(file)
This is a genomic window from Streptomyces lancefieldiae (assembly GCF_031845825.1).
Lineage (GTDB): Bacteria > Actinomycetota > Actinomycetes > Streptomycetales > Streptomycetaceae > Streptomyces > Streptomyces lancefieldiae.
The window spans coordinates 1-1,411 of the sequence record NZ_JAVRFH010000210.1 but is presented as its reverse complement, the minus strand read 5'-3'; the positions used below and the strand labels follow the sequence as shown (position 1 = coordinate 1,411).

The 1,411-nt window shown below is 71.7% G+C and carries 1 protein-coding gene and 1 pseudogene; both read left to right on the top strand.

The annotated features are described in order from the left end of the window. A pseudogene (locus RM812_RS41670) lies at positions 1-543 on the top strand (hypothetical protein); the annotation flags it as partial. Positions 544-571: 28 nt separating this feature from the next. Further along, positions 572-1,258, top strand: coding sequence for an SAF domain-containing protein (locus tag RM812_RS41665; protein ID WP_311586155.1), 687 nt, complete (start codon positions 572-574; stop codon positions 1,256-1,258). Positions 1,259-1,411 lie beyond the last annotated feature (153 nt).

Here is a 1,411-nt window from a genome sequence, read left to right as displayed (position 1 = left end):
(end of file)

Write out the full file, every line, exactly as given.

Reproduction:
This is a genomic window from Streptomyces lancefieldiae (assembly GCF_031845825.1).
Lineage (GTDB): Bacteria > Actinomycetota > Actinomycetes > Streptomycetales > Streptomycetaceae > Streptomyces > Streptomyces lancefieldiae.
The window spans coordinates 1-1,411 of the sequence record NZ_JAVRFH010000210.1 but is presented as its reverse complement, the minus strand read 5'-3'; the positions used below and the strand labels follow the sequence as shown (position 1 = coordinate 1,411).

The 1,411-nt window shown below is 71.7% G+C and carries 1 protein-coding gene and 1 pseudogene; both read left to right on the top strand.

The annotated features are described in order from the left end of the window. A pseudogene (locus RM812_RS41670) lies at positions 1-543 on the top strand (hypothetical protein); the annotation flags it as partial. Positions 544-571: 28 nt separating this feature from the next. Further along, positions 572-1,258, top strand: coding sequence for an SAF domain-containing protein (locus tag RM812_RS41665; protein ID WP_311586155.1), 687 nt, complete (start codon positions 572-574; stop codon positions 1,256-1,258). Positions 1,259-1,411 lie beyond the last annotated feature (153 nt).

Here is a 1,411-nt window from a genome sequence, read left to right as displayed (position 1 = left end):